MAKE is a quarterly magazine for do-it-yourself enthusiasts of all kinds. Every issue is packed with how-to articles ranging from kid-friendly crafts to cutting-edge robotics. We’ve covered microcontrollers, cigar box guitars, Roomba hacks, rocket-launched video cameras, potato cannons, stop-motion movies, wind-powered generators, laser light shows, wooden puzzle boxes, remote control vehicles, home automation, and much more.

If you’re new to MAKE, our website, makezine.com, will give you an idea of the other kinds of projects we offer. You can even share your own DIY projects at our online library, makeprojects.com.

Recently, we surveyed our readers to find out what else they wanted to see in MAKE. In addition to more projects that teach basic skills such as electronics, woodworking, and alternative energy, over 90% told us tools and workshop skills were high on their wish list. That makes sense: no matter what you make, you need a dedicated space and the tools to make it.

The survey confirmed many of our beliefs about our readers, but there were surprises sprinkled in. Almost everyone we surveyed told us they already own a soldering iron, a cordless drill, and a high-speed rotary tool. And while fewer than 5% have a computer-controlled milling machine or a 3D printer, most readers wish they had these high-tech fabrication tools in their shops (count me among them).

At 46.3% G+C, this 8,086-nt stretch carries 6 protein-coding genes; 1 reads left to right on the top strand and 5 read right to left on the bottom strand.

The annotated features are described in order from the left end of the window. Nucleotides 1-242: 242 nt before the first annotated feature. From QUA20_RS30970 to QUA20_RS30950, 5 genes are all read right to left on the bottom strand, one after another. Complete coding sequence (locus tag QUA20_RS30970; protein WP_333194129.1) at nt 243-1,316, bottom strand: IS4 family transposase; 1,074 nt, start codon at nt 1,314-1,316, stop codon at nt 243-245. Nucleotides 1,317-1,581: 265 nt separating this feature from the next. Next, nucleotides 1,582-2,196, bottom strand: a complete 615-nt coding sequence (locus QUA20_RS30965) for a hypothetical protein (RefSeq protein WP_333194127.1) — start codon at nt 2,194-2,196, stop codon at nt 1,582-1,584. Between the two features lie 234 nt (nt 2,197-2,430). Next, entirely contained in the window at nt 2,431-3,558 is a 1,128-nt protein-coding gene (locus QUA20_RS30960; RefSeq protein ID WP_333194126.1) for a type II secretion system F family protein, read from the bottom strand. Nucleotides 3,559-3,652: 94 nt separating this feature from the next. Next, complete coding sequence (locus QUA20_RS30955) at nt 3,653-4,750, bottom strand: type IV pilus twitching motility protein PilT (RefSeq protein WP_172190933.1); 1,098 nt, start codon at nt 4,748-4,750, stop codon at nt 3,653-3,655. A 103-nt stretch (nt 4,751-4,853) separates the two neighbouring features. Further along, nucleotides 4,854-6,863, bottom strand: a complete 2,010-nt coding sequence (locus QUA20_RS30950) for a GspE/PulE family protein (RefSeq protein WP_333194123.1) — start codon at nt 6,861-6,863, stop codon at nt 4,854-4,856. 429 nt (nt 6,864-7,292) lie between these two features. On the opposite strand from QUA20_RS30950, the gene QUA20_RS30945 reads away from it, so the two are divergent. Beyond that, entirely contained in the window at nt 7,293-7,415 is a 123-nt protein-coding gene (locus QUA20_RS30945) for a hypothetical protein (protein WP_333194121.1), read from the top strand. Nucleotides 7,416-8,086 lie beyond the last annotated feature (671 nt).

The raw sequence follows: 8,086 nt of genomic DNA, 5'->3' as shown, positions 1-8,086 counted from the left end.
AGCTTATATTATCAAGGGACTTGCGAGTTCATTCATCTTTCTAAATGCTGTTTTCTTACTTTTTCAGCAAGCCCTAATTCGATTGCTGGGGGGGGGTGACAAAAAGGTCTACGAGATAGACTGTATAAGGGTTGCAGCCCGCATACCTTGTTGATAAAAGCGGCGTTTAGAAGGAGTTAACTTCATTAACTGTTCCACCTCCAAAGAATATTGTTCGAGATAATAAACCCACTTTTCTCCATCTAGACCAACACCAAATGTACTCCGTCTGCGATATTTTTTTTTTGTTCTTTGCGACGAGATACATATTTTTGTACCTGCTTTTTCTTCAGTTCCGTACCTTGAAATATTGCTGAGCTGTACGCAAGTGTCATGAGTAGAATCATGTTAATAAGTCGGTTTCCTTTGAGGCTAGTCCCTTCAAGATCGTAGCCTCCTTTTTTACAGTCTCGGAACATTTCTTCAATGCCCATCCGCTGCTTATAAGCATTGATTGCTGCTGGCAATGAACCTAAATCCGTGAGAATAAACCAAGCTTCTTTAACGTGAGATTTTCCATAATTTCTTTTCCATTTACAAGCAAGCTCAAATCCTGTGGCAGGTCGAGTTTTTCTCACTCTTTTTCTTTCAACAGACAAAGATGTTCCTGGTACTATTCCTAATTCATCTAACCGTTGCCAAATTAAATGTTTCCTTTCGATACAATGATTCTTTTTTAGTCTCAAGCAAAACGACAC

We asked readers what they made in their workshops. We were surprised to see that 68% said they made a rocket and 47% made a robot, but only 11% made a go-kart and 7% made a kegerator (hopefully not at the same time).

The survey was of great value to us in planning this special issue of MAKE, devoted entirely to workshops and tools. Our goal is to give you everything you need to know to design, build, and stock a workshop that works for you.

We’ll show you how to construct workbenches and workhorses, describe what kinds of tools you need to accomplish almost any task you can think of, and introduce you to the exciting world of home 3D fabrication. We’ll also take you on a tour through some of our favorite makers’ workshops, including an exclusive visit to MythBuster Adam Savage’s brand new workshop/museum, which he completed just days before this issue went to press.

We hope you find this issue useful and inspiring. We also hope you’ll tell us about your own workshop (even if it exists only in your mind at this time) and what you’ve made (or want to make) by taking our latest reader survey at makezine.com/go/survey. (And if you’re one of the first 10 to respond, we’ll send you a Maker’s Notebook so you can make plans for your upcoming projects.)

Happy making!